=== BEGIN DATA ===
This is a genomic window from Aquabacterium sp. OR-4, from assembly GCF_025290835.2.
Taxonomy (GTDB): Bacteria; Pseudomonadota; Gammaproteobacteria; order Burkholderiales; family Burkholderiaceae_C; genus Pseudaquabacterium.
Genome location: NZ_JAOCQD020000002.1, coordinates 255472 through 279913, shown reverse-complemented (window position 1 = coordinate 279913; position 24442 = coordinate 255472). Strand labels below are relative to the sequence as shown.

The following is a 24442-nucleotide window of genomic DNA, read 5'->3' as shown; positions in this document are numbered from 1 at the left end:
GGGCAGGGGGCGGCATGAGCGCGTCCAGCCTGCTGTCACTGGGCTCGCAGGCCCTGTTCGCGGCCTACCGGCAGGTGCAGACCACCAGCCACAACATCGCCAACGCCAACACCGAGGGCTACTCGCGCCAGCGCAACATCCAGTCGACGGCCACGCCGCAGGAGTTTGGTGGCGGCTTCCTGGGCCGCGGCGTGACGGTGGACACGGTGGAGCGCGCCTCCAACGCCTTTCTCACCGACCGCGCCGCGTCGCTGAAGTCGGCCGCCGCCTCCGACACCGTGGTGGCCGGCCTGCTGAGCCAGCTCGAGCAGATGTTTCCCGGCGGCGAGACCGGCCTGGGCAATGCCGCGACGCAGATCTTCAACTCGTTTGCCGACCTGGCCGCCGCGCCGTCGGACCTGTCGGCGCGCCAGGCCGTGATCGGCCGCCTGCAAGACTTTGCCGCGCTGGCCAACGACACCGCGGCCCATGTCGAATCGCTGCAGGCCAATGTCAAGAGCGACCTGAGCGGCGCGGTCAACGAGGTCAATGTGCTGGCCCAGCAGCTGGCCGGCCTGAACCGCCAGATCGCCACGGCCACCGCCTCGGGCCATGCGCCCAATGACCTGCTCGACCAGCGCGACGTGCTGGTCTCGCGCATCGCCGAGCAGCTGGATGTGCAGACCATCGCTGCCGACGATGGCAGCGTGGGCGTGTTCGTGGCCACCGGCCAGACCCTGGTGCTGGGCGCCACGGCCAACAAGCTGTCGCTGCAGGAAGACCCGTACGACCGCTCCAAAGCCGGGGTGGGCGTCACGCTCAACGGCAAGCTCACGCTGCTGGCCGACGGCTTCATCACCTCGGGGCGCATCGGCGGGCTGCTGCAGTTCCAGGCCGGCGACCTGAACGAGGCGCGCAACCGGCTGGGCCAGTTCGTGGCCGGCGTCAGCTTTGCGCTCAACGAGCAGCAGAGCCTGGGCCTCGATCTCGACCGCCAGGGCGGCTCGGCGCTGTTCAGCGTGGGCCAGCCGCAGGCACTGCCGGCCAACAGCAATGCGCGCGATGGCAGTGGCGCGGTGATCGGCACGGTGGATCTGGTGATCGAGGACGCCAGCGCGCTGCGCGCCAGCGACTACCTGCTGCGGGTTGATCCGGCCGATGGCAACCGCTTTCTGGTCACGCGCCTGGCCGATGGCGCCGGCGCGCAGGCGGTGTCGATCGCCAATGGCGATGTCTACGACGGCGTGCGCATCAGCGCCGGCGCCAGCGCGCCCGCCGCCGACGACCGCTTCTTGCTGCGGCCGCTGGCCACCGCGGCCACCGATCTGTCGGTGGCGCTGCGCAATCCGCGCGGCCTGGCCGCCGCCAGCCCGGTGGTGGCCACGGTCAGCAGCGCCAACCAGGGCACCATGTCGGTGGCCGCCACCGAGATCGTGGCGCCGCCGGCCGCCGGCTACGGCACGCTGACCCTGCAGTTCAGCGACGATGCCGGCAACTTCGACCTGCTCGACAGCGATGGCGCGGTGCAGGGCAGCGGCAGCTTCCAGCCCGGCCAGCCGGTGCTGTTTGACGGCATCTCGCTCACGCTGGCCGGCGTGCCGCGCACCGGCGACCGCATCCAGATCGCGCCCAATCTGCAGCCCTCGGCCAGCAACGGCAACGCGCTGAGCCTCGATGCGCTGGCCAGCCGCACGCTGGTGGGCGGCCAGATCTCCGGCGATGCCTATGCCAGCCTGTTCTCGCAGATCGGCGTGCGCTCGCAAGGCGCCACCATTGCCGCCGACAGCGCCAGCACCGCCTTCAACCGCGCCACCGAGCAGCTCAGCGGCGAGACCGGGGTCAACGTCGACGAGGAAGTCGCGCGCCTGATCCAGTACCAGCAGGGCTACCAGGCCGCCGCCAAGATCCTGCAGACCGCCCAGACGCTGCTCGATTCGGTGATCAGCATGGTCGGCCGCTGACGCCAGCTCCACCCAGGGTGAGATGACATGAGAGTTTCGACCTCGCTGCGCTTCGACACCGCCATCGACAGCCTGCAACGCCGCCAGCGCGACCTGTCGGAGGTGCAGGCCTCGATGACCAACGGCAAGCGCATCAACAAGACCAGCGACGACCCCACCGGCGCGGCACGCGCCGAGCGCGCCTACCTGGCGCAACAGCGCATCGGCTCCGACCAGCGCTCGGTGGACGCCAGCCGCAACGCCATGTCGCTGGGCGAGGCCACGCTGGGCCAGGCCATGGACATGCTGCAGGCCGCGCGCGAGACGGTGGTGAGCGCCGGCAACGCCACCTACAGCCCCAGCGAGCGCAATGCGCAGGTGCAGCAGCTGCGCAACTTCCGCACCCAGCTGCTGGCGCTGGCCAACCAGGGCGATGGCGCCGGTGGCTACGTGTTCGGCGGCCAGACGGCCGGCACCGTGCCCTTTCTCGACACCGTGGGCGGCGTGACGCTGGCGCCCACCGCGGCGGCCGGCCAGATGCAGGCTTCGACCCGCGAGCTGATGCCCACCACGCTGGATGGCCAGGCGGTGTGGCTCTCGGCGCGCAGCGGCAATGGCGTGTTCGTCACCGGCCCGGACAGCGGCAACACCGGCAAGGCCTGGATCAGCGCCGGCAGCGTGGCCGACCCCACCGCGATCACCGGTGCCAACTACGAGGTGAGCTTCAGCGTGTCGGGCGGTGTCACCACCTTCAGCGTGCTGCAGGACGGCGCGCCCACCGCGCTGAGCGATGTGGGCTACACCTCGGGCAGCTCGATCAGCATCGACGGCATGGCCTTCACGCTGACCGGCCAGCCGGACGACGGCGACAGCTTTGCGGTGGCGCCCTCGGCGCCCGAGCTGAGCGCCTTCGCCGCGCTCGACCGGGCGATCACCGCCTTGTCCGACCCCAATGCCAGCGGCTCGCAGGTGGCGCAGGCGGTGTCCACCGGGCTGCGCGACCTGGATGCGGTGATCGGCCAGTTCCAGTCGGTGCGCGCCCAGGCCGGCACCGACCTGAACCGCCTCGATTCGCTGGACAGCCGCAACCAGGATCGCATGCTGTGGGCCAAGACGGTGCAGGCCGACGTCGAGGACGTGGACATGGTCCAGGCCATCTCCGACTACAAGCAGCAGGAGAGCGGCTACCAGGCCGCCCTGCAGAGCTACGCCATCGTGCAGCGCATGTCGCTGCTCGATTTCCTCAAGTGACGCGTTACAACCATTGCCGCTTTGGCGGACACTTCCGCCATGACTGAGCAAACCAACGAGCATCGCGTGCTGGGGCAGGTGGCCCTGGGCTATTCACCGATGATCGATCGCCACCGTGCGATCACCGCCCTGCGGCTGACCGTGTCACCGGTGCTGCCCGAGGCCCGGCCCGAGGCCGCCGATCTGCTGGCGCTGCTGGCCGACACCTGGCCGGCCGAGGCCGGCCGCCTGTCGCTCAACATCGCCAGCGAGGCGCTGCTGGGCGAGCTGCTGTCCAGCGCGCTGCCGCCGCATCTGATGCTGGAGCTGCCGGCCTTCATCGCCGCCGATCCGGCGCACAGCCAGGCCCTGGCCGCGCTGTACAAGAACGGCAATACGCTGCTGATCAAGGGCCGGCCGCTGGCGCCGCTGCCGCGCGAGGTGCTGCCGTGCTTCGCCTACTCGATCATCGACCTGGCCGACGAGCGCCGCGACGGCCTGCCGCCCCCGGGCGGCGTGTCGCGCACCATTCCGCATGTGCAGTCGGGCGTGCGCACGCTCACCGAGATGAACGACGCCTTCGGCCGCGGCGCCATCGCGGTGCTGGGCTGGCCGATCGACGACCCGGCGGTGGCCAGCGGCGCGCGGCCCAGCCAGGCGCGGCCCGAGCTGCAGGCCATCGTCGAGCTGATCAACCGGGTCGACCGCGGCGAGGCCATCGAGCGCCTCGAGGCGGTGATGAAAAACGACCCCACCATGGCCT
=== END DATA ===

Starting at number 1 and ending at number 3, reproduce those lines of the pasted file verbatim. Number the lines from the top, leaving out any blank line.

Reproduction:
This is a genomic window from Aquabacterium sp. OR-4, from assembly GCF_025290835.2.
Taxonomy (GTDB): Bacteria; Pseudomonadota; Gammaproteobacteria; order Burkholderiales; family Burkholderiaceae_C; genus Pseudaquabacterium.
Genome location: NZ_JAOCQD020000002.1, coordinates 255472 through 279913, shown reverse-complemented (window position 1 = coordinate 279913; position 24442 = coordinate 255472). Strand labels below are relative to the sequence as shown.